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Well said ! It is all about sliding on snow. I am reminded of this anytime I am near kids experiencing their first day on snow. The little girl looking up at Mom with eyes the size of half-dollars and screaming at the top of her lungs. "MOMMY , I'M SLIDING". Yep. we are sliding , and it is damn good fun. Slide more!! The passion of alpine snowboarding is alive and well, share it with others , be kind and it will continue to grow. We are really living the historic second alpine wave. Much like skateboarding has had numerous rise and fall cycles. Enjoy being on the cutting edge of the cycle, old companies dropping the lines, new companies building for a small niche of hard core riders . Enjoy it for fact that the equipment (although limited) is available, enjoy it for excellent grooming that is now found nearly everywhere, enjoy it for the positive "Bro" factor that exists on open forums like BOL.

It is a good time in the history of alpine snowboarding. Glad I was here with all those that understood how much fun sliding on snow is!

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Originally posted by www.oldsnowboards.com

Well said ! It is all about sliding on snow. I am reminded of this anytime I am near kids experiencing their first day on snow. The little girl looking up at Mom with eyes the size of half-dollars and screaming at the top of her lungs. "MOMMY , I'M SLIDING". Yep. we are sliding , and it is damn good fun. Slide more!! The passion of alpine snowboarding is alive and well, share it with others , be kind and it will grow. We are really living the history of the second alpine wave. Much like skateboarding has had numerous rise and fall cycles. Enjoy being on the cutting edge of the cycle, old companies dropping the lines, new companies building for a small niche of hard core riders . Enjoy it for fact that the equipment (although limited) is available, enjoy it for excellent grooming that is now found nearly everywhere, enjoy it for the positive "Bro" factor that exists on open forums like BOL.

It is a good time in the history of alpine snowboarding. Glad I was here to see it and ride with the those that understood Sliding!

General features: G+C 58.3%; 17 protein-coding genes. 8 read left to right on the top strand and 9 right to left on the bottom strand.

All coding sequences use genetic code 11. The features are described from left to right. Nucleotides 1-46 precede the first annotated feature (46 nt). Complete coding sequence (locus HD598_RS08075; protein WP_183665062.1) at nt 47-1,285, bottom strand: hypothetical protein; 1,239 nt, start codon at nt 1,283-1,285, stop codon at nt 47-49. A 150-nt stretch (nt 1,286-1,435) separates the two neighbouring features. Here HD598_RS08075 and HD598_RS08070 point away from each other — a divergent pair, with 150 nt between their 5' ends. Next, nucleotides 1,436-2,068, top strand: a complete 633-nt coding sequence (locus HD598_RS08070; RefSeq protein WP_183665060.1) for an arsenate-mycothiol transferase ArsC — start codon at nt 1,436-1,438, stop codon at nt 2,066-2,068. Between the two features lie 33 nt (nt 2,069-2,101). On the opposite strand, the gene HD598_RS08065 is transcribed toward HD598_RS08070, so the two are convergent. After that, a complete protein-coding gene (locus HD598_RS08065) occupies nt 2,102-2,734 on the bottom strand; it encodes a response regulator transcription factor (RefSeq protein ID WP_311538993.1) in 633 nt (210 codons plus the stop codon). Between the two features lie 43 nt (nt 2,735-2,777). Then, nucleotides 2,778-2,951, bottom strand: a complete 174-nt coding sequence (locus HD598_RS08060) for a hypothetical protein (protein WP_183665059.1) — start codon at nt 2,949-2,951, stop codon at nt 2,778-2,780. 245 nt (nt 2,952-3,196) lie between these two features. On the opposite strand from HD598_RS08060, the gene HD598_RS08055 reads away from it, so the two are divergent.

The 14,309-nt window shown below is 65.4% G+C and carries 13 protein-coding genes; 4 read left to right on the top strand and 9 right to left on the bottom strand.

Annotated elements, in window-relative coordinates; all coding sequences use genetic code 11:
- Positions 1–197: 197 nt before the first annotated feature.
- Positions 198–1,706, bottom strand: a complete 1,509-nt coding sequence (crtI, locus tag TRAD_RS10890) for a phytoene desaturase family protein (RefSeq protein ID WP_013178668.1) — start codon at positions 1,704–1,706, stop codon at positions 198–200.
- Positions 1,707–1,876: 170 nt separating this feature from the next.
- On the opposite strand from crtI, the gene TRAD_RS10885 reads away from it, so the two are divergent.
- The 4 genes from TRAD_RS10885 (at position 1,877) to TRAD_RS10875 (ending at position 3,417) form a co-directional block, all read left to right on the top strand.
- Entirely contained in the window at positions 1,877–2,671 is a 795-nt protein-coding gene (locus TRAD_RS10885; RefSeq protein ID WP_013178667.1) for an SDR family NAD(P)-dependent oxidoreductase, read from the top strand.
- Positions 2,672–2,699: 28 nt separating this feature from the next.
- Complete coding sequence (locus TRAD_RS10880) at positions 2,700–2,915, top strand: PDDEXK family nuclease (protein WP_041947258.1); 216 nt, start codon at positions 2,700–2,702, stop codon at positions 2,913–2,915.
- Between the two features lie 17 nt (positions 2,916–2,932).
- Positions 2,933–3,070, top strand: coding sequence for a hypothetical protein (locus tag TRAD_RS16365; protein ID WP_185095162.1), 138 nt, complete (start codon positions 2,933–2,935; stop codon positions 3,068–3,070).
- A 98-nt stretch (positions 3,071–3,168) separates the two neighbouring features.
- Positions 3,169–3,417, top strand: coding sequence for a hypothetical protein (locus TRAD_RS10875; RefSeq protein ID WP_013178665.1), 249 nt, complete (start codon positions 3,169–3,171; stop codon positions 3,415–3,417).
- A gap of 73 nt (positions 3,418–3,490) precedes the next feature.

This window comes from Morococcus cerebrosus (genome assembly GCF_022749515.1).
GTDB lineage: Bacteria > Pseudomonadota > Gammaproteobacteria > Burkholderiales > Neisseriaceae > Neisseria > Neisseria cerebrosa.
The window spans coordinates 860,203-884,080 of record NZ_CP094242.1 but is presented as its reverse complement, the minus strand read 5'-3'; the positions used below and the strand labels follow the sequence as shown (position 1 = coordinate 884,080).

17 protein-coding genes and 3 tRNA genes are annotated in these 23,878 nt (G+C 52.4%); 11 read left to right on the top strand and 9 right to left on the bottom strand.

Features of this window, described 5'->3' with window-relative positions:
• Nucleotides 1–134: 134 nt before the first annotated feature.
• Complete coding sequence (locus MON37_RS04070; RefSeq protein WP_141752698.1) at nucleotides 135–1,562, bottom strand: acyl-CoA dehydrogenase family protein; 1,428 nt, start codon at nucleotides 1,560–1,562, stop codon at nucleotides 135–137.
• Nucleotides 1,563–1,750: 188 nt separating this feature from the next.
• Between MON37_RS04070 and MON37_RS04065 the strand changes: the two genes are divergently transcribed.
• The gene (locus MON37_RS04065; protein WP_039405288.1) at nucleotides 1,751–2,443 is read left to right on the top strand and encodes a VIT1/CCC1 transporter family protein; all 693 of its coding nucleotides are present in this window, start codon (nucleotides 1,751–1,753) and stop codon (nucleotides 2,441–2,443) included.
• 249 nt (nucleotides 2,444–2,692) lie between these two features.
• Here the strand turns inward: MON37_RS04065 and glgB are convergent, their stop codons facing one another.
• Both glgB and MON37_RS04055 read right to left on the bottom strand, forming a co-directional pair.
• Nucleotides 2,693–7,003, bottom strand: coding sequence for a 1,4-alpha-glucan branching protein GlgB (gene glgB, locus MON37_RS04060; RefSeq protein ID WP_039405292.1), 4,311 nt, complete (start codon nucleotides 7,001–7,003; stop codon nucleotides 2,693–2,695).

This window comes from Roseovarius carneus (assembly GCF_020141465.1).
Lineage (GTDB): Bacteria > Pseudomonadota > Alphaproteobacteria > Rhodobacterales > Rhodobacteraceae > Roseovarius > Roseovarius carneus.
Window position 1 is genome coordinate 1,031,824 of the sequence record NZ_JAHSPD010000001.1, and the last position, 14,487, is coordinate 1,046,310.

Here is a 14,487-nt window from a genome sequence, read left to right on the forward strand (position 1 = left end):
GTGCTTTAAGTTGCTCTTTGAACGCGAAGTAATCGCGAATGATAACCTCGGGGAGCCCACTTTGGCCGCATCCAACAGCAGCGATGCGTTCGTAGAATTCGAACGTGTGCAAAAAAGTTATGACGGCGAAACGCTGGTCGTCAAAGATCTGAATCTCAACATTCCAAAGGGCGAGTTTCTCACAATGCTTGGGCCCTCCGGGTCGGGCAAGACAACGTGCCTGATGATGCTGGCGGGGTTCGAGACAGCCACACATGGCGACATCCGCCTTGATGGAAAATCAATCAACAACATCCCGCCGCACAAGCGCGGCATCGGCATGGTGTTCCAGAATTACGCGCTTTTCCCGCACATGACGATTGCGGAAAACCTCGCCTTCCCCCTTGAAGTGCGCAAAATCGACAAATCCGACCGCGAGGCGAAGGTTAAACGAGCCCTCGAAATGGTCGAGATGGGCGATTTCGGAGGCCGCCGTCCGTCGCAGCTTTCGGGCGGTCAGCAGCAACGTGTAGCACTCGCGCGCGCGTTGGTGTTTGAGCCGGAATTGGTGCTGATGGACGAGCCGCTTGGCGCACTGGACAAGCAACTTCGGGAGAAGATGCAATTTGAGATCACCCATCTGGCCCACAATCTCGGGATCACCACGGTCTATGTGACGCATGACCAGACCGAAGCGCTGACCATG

Yea... speaking of which, in addition to alpine snowboarding... it seems I'm sort of running into the resurgence of longboard skateboards (in a similar relationship to freestyle decks). I got a Loaded Vanguard about a month ago and have been riding it down a hill near my house on Bicycle Sundays and like after two weeks I saw the following post on TahoeCarvers (you need to register to view the forum, so I've copied it here):

Who was out on Sunday ripping it up on Cañada Road? You laid down a mean heelside carve with your hip almost on the ground.

If it wasn't anyone here, I'm going to have to stop the next time I pass and give him a carving board.

I mean despite from the continual remarks by passing bicyclists, how cool is that? Someone like saw me and totally felt the whole "bro" feeling you were talking about. Now a days, regular snowboarders are a dime a dozen... Everyone "snowboards" now... which to them means going up twice a season.

=========================

The only thing a non-conformist hates more than a conformist is another non-conformist who doesn't conform to the prevailing standard of non-conformity.

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  • 5 months later...

and it does have mad edge hold...but you can feel the serrations.

Guy I was riding the lift was really hungover...his buddy asked me what was up with the board, and the first guy said "Thank God...I thought it was just me..."

All told, for many reasons, the board will not sell, but I gotta respect the guys at Lib Tech for throwing caution to the wind, and putting some crazy ideas out there. Remember, Jake and Tom were absolutely nuts for starting this at one time...

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One more thing since we're on the subject of rebels and the norm.

Is anyone else the least bit offended by the new wave of German army style snowboarding helmets? Some of them are subtle, like the Giro Bad Lieutenant which could be argued as being shaped like Nato helmets, but others are clearly inspired by Wermacht head gear, even to the point of exaggerating the neck flare.

I realize the war was 60 years ago but there are many survivors of the war around and the symbolism is still very bothersome. Witness young Prince Harry's recent costume faux pas.

Am I being too P.C./sensitive?

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First of all, I don't like any of the military style "accessories" that seem to be so fashionable right now, be it Woodland Camouflage Snow Pants, Urban Camouflage Snowboard bags or the above mentioned helmets. My husband is in the military and I see enough gear as is.

But I also think that P.C. is taking over our daily lives. Might some people be offended by anything resembling a German WWII uniform? Certainly. But the same can be said for any part of any military uniform. Tolearance is a wonderful thing - if exercised by all sides...